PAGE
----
In my quest to be holy as God is holy, I tried to do it all right. I mean, I did after all have to fit into my persona as Little Miss Goodie Two Shoes – even if it was a big fat lie. I was taught many rules in my church, what I should and should not do, what all good Christians pursuing truth should be about – especially being sure to tell others about Jesus – the Savior of the world. (Except I was a great big failure at that one – it just never felt very kind – and it was just words – what did it mean anyway?) There was also emphasis on the heathen (!) in other countries, who needed to know how to correctly live a Christian life. (Another !) Nanny, hearing my words, (because words have always been my constant friend/enemy), would often repeat some version of this: “Donna, do you see the need right here in the United States? I don’t see the point of sending money away, or spending so much time on something so far away when there is so much need here.” (Now, all my missionary friends, it’s okay, I support you, and your beautiful work of compassion – this was my fiery Nanny, apparently living out her own calling, but sometimes missing others!)

IMG_5413Today, while unpacking more items from our year-ago move, I discovered a round plaque that seemed very kitschy and cheesy stating  HOME: Where each lives for the other and all live for God. I mean really, what does it even mean? (See, I do ask that question a lot!) I’ve tried to toss this before, the style, honestly, it’s really just not me. But it hung in Nanny’s house for as long as I can remember – so it’s a point of emotional connection; a memory-marker. And so it sits on the table before me, wondering if it will be tossed out.

I’ve gotten quite used to unpacking my beliefs over the past decade or so, about things I’ve held tightly, but no longer believe as truths. I’ve learned there are shades of grey – akin to those paint cards with graduated, slight differences in perspective. (No fear folks, my faith in the God of the universe is still intact – I just hold it differently, with a generous grace, attempting to live into my own callings more clearly, chucking fear at every waking.)

So when I read this plaque today, I started to consider what it might mean – digging deeply to stifle the early conversion default template about what was right and what was wrong. Nanny reflected the heart of God for her family – she was all about generosity, both relational and resource. That, I suddenly realized was living for one another – and, perhaps more to the point here, living for God. Nanny’s beliefs weren’t only in her head – she lived them out. She wasn’t a saint, that is, unless saints also had a less-than-perfect side – and I suspect there is truth there. The hopeful take-away in these rambling thoughts this cool but sunny October day, is that while we are all less-than-perfect, and even in the midst of that, we can affect others lives for good – and I suspect that is what it means to live for God.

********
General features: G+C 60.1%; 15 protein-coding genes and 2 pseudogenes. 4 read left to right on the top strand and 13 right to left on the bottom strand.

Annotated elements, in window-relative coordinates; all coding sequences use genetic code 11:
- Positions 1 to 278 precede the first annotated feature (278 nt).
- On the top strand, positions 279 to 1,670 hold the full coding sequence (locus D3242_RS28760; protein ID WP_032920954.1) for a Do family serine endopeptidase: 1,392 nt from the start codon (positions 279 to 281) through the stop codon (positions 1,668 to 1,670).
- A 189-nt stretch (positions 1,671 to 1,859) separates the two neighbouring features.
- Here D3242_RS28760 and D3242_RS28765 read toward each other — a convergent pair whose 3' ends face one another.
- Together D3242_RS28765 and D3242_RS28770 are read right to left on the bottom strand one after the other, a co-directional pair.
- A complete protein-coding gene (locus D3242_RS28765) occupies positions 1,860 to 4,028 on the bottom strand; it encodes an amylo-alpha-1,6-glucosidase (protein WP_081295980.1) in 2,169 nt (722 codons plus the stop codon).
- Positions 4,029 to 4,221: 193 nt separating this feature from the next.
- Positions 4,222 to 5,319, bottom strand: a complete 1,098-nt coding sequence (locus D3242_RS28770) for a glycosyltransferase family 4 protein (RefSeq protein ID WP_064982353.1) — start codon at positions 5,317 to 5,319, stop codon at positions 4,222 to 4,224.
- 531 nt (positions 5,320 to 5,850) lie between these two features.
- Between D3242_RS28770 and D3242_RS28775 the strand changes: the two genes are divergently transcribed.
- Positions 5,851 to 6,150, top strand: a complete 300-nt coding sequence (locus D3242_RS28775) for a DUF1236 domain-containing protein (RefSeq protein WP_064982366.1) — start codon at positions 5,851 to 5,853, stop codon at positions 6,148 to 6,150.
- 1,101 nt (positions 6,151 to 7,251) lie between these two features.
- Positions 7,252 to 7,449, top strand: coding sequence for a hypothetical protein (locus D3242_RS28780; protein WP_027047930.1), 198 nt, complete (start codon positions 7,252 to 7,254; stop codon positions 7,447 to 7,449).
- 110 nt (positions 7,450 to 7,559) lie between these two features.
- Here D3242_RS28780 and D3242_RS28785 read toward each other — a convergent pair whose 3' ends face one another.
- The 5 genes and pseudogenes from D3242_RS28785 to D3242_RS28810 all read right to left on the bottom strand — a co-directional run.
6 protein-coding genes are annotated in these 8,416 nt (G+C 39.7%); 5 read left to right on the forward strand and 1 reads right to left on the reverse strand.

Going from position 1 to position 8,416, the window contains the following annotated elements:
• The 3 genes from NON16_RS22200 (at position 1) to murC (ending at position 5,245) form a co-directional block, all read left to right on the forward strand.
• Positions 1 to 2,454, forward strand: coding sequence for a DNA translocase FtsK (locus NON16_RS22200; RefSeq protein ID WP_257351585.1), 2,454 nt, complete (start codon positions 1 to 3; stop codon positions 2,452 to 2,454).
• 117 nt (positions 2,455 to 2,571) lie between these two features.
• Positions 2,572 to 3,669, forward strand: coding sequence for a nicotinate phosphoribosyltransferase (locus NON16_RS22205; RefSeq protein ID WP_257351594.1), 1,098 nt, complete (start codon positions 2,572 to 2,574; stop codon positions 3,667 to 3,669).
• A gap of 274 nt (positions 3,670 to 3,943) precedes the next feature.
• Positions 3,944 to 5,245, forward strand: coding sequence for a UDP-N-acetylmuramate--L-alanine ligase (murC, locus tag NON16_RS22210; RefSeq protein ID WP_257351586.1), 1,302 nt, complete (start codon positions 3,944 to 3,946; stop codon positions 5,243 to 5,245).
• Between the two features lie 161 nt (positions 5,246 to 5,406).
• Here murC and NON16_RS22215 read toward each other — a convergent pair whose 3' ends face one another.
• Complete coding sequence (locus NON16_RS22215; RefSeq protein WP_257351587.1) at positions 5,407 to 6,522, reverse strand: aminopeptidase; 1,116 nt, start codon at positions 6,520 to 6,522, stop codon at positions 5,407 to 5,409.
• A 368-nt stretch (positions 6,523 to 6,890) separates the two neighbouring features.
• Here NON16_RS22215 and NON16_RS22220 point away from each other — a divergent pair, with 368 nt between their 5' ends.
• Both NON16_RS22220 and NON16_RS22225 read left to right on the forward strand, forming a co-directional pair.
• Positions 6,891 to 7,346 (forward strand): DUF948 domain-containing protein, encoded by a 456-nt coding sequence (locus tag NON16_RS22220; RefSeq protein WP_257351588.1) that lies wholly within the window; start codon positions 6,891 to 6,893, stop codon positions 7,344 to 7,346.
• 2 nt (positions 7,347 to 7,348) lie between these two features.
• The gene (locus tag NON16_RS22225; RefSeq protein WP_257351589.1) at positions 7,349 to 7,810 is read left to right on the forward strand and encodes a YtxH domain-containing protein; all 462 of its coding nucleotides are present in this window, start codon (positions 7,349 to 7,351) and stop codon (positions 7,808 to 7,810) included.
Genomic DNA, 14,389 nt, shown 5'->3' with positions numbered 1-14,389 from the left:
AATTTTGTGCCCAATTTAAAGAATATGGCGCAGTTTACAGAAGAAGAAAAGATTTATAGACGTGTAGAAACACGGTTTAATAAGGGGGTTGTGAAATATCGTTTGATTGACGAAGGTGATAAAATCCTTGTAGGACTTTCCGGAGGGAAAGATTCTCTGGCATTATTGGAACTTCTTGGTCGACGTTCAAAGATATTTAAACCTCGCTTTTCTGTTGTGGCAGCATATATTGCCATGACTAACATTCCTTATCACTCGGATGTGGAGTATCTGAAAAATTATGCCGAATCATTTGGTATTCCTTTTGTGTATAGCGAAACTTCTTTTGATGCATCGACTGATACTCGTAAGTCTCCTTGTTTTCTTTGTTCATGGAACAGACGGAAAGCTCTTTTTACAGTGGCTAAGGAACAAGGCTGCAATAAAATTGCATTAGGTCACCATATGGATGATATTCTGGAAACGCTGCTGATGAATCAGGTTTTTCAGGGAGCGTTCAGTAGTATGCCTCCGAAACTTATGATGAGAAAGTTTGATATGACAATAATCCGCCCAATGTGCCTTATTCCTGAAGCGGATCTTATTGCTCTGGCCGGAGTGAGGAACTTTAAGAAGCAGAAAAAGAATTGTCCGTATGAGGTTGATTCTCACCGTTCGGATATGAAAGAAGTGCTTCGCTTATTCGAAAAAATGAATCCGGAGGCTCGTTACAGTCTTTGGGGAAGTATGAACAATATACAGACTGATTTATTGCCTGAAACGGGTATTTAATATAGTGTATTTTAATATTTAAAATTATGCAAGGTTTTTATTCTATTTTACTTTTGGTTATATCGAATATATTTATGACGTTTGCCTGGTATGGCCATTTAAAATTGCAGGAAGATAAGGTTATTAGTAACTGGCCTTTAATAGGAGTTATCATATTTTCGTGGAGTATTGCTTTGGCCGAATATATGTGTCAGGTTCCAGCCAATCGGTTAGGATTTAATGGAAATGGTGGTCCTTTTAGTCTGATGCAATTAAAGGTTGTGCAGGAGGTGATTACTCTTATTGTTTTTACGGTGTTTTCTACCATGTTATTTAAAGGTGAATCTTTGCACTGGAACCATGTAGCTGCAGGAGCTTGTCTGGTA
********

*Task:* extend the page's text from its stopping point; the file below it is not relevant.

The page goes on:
Interesting how my life work would ultimately reflect Nanny’s ethos of caring locally. Having been at Choices Mt. Shasta for nearly twenty years, learning (and relearning) what it means to truly care well, wrestling through beliefs about the shoulds of life perspectives, and ultimately landing on the reality that it is the simple, consistent and caring presence of one human face and heart to another that makes the difference – right here in our little communities.

And I’m still not sure what to do with the plaque. Maybe I could revive it with some fresh paint? A fresh expression of an old foundational understanding about life and the ways in which it’s not about the rules – it’s about the simple presence of caring that connects people to something greater than themselves – the Creator of the Universe. The Creator is for us – and we can communicate this best in the ways we love others. (Which is why my FaceBook religious view says Love God, Love Others.)

Jim Henderson reminds me of this in his latest book Saving Casper: “The spiritual life is the discovery of the self God meant us to be so that who we are can be God’s gift to the rest of the world.” Thank you Nanny for inspiring and building a legacy for good – for God, in the simple ways of life you modeled for me. I heard, I felt, I knew goodness, safety and hope  because of your care.

(So I realize I haven’t let you in on much of Grandpa’s very loving and influential role in my life – like how he’d roll his eyes with a smile when I’d put ice cubes in my red wine. Yes, people, I wasn’t always the classy wine drinker I am today. Another time. This is about all I’ve got today.)

And, to answer your most certain question, these days I’ve settled comfortably into embracing a hybrid of Lutheran (ELCA) and Anglican (Episcopal) expression of my faith – and I’m thinking Nanny would somehow find that a suitable compromise.

Cheers and goodness to you – may you discover a few deeply held memories that inspire life forward.